The Real Estate Executive Council (REEC) 15th anniversary spring meeting convened on the Westin Book Cadillac Detroit Hotel for three days May 3-5, seeking to increase and enhance access amongst its members and others in the real estate industry, thereby enabling their membership to profit and grow.
Since its inception, the Real Estate Executive Council has been a not-for-profit professional trade association composed of minority men and women working in the commercial real estate industry. These individuals come from varying backgrounds all culminating in professional careers allied to investment, management, leasing, financing, and property development.
One of the many panels at the conference titled, “Resurgence of Detroit: Then and Now – What is to come? What is unfinished?”, featured Marvin Beatty, Vice-President of Community and Public Relations for Jack Detroit Casino-Hotel Greektown, Bedrock President Dan Mullen, Develop Detroit President and CEO Sonya Mays, and James Arthur Jemison, Director of Housing and Revitalization Department for the city of Detroit, and spoke about urban development in the city and its prospects for the future.
“The energy here among the philanthropic community, among small and medium sized investors, is really unique and stronger than any other place I’ve been,” said Jemison. “I would say that what we are missing is more institutional capital involved in some of the ventures. Bedrock has done a great job in bringing their capital here, but I think we need other capital to be here investing in housing and other land uses.”
Beatty, who has been involved with the city of Detroit in some capacity since 1980, praised real estate mogul Dan Gilbert and Mayor Mike Duggan for their roles in revitalizing Detroit through land usage and getting the city’s finances under control. Earlier in the week, the city of Detroit was released from all financial oversight by the state.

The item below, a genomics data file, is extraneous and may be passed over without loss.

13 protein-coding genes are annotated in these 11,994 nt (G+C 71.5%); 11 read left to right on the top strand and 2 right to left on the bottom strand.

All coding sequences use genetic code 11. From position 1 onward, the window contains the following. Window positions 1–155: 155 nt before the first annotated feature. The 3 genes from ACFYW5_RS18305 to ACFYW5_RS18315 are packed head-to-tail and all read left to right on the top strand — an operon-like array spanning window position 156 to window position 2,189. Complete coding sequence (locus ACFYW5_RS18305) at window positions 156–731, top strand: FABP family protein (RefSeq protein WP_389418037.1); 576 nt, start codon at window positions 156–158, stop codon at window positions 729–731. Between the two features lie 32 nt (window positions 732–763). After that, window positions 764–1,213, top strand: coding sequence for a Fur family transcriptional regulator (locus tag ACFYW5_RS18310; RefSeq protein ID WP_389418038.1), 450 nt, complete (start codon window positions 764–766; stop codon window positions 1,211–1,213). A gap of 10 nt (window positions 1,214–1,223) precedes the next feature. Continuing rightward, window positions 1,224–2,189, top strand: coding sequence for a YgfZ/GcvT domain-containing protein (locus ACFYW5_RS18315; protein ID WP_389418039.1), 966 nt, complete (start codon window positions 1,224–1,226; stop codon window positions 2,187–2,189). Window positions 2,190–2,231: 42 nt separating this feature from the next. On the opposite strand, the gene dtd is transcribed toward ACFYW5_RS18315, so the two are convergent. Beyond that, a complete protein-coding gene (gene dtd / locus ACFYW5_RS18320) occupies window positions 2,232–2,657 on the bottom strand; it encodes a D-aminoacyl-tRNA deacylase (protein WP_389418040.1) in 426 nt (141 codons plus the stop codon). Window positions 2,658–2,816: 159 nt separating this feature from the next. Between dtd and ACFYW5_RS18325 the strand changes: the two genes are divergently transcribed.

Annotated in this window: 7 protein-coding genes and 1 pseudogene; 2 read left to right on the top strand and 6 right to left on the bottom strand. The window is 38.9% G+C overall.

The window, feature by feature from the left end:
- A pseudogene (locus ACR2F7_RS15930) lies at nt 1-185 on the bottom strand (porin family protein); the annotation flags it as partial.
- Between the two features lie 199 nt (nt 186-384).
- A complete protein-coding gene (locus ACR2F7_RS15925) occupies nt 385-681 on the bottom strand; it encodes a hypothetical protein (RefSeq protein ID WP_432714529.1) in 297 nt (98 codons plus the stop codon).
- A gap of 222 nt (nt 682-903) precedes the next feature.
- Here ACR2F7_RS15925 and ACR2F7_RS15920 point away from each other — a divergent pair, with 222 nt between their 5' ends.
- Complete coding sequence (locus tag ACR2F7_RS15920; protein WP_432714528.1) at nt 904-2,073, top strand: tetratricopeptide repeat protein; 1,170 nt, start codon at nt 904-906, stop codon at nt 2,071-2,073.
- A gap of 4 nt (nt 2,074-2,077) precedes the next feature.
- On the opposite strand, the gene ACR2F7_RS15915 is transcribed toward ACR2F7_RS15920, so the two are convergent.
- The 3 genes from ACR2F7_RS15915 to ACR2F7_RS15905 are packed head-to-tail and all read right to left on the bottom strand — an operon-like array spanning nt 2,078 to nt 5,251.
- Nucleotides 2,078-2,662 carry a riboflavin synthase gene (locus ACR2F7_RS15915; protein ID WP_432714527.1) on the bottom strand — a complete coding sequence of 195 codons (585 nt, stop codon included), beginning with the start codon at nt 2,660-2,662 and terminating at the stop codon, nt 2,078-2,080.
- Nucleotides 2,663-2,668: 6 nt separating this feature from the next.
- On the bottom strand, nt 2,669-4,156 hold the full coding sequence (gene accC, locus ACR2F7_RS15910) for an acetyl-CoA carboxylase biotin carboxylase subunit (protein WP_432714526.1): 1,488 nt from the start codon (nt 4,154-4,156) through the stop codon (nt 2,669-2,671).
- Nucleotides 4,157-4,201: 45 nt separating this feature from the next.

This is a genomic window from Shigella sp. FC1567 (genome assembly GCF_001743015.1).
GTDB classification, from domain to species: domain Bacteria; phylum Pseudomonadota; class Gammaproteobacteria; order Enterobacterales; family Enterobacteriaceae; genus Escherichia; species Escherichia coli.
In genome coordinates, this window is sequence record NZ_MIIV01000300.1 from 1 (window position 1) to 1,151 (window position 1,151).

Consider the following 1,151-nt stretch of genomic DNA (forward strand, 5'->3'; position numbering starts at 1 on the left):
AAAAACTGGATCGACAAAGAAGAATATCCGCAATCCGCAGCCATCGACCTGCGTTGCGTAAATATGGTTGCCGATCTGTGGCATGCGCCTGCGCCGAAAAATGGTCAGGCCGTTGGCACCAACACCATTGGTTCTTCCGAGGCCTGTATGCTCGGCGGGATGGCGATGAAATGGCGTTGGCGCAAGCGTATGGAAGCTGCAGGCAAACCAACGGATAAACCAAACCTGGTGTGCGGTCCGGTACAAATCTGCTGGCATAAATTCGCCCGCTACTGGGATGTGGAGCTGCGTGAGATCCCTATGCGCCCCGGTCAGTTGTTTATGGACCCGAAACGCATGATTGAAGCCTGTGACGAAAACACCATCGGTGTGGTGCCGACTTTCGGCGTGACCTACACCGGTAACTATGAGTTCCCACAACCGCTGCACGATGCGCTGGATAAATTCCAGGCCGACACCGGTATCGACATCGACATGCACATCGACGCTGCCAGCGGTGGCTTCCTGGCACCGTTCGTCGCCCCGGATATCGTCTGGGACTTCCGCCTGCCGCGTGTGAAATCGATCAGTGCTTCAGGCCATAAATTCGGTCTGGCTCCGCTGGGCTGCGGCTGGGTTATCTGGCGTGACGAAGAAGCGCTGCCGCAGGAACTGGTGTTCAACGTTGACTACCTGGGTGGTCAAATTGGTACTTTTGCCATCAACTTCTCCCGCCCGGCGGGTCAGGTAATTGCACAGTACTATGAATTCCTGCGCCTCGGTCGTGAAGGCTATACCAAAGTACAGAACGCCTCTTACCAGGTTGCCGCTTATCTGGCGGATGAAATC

“You get a mayor elected that is white and that has made the real difference here in Detroit,” Beatty said. “And let’s not cut any corners; that has a made a difference in this community. That has made a difference in the economics in this community.”
“To Dan Gilbert’s credit, who has clearly led the leadership that has changed the face of what Detroit looks like, his intensity in relationship to bringing businesses to Detroit, has been that there is no other place in Michigan that you should go. When you have those kinds of salespeople in a city that has been depressed, it makes the investment dollar go further.”
Duggan also spoke at the convention, putting the news and talk of Detroit’s bankruptcy in the rear view, focusing on the future of the city, and why it is a great place for future investment. The main topic of his speech was land usage and how to distribute it among housing, commercial, and retail developers.
“Most of the development that you see so far has been from long-time Detroiters,” said Duggan. “But now, we’re starting to get attention nationally and internationally. I think it’s a great time for people to be here. One-third of all the city land in Detroit is held by city government, as hard as that is to believe. We are trying to be thoughtful in the way we go about this to make sure that everyone is included.”
Attendees of the REEC spring meeting were able to take a tour of Detroit, highlighting the development around downtown, Little Caesars Arena, Midtown, Corktown, Eastern Market, and West Village. Those areas of the city have been hotbeds for residential, retail, and commercial development.
The final day of the conference, local minority developers discussed developments led by Detroit-based developers of color and RFP projects for the city of Detroit at the Honigman Miller Schwartz and Cohn headquarters in downtown.